Title explains it nicely :-) I'm interested in listing/generating them all for small n, up to n=12 or so.

  • $\begingroup$ Do you mean order exactly $n$, or order dividing $n$? $\endgroup$ – hardmath Aug 29 '13 at 18:40
  • 7
    $\begingroup$ Maybe but title explains it nicely, but it is customary to include the question in the body, not just the title. $\endgroup$ – Thomas Andrews Aug 29 '13 at 18:43

The order of an element of $S_n$ is the least common multiple of the size of its cycles.

So if $n$ is a prime power, then the only way this is possible is if one cycle is of length $n$. And there are $(n-1)!$ cycles of length $n$ in $S_n$.

So you are left with $n=6$, $n=10$, and $n=12$.

For general $n$, the lengths of the cycles (of an element of order $n$) must add up to $n$ and be divisors of $n$. If the lengths of the cycles are $\ell_1,\dots,\ell_k$ then $\mathrm{lcm}(\ell_1,\dots,\ell_k)=n$ and $\ell_1+\dots+\ell_k=n$.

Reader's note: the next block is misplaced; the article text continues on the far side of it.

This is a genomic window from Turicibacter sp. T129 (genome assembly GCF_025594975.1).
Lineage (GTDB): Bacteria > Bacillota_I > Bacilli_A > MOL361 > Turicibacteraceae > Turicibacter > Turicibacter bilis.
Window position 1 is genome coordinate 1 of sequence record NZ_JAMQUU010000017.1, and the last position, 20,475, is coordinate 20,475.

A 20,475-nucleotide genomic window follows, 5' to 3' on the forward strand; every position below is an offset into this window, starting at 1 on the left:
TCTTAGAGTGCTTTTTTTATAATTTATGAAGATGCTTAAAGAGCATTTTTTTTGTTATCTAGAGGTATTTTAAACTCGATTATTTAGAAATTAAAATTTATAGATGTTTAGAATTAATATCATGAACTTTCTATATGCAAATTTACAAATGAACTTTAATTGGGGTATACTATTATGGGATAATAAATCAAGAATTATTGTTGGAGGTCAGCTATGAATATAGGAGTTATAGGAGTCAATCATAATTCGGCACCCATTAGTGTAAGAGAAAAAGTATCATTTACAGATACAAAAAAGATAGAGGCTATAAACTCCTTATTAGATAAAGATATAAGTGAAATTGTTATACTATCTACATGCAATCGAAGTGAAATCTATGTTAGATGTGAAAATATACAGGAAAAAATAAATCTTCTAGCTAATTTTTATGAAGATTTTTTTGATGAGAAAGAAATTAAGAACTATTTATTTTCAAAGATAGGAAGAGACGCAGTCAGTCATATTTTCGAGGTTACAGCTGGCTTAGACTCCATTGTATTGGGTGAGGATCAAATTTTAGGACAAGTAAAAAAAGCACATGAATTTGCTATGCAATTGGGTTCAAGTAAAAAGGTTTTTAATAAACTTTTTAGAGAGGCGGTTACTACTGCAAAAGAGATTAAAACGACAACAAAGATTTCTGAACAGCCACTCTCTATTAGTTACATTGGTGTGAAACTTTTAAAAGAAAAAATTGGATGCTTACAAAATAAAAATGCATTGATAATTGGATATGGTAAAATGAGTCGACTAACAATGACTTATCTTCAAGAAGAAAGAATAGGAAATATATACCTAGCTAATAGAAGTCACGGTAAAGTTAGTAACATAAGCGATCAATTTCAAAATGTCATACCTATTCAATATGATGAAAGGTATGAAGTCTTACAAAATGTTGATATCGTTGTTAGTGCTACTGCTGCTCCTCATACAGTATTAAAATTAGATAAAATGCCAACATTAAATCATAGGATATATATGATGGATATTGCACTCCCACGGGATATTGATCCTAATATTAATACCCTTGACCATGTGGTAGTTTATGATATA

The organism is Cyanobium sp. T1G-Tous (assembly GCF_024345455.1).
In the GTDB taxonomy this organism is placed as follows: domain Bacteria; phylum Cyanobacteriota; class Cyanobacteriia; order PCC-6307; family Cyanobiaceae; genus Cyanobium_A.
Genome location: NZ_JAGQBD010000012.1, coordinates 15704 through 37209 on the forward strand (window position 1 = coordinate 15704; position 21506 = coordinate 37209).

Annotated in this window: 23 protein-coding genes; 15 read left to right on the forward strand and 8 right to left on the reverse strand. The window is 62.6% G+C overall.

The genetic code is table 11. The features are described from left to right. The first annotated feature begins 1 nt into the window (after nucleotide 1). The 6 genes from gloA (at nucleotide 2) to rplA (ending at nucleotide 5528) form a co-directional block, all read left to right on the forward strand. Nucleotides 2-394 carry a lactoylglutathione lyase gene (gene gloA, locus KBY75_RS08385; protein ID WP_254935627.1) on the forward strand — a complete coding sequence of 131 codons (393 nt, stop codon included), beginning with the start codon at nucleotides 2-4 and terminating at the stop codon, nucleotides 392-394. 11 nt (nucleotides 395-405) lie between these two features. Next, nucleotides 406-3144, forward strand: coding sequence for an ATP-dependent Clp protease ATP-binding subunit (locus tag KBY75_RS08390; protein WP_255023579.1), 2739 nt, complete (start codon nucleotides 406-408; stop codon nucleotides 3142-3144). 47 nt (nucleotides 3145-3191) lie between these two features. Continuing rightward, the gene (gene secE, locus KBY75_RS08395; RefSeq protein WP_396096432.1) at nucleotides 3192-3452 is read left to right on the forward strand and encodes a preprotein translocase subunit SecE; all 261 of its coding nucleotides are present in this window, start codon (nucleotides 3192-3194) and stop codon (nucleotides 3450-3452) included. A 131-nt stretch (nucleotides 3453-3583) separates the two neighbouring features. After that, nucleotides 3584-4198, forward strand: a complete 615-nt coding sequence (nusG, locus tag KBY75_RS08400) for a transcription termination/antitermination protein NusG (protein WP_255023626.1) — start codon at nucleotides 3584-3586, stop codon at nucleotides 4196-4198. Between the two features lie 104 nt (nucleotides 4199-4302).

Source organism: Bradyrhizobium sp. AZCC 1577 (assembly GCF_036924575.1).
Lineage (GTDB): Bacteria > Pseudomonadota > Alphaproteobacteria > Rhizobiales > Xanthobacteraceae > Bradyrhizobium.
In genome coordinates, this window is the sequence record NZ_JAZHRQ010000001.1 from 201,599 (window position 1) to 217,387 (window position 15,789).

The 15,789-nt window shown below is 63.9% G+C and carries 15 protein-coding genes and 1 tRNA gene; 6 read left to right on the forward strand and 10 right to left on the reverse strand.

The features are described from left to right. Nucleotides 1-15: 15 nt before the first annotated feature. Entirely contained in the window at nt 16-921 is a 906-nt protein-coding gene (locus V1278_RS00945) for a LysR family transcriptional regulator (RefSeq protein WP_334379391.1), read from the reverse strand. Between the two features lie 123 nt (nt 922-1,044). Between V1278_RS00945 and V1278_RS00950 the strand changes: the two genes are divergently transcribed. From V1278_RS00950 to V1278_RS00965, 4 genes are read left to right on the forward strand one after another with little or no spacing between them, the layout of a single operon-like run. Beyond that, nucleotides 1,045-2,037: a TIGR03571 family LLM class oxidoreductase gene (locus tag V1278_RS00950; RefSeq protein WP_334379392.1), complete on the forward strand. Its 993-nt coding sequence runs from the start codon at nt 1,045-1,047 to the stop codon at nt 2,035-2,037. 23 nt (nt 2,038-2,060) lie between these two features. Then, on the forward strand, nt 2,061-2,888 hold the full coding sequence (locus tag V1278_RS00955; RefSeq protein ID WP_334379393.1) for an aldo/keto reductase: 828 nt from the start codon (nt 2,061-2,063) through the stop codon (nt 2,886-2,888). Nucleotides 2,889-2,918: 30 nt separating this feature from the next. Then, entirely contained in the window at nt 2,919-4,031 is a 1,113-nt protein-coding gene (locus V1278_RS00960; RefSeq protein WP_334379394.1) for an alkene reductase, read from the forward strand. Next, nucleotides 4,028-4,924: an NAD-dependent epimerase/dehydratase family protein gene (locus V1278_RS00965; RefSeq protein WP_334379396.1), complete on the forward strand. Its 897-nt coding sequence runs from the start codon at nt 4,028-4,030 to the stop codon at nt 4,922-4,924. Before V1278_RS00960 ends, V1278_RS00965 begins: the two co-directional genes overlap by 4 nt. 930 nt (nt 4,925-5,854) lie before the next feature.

For $n=6$, the only way for this to happen is if $k=3,\ell_1=3,\ell_2=2,\ell_3=1$ or $k=1$ and $\ell_1=6$.

We can enumerate the latter case as for prime power. Then you have to list the cases where there is one cycle of order $3$, one cycle of order $2$, and one cycle of order $1$. There are $6\times \frac{6!}{2\cdot 3}$ of this form, I think.

Unfortunately, for $n=10$, you have to enumerate $k=5, \ell_1=5,\ell_2=2,\ell_3=\ell_4=\ell_5=1$ and $k=4,\ell_1=5,\ell_2=\ell_3=2,\ell_4=1$.

So, as a general rule, this problem gets much harder as $n$ gets bigger.


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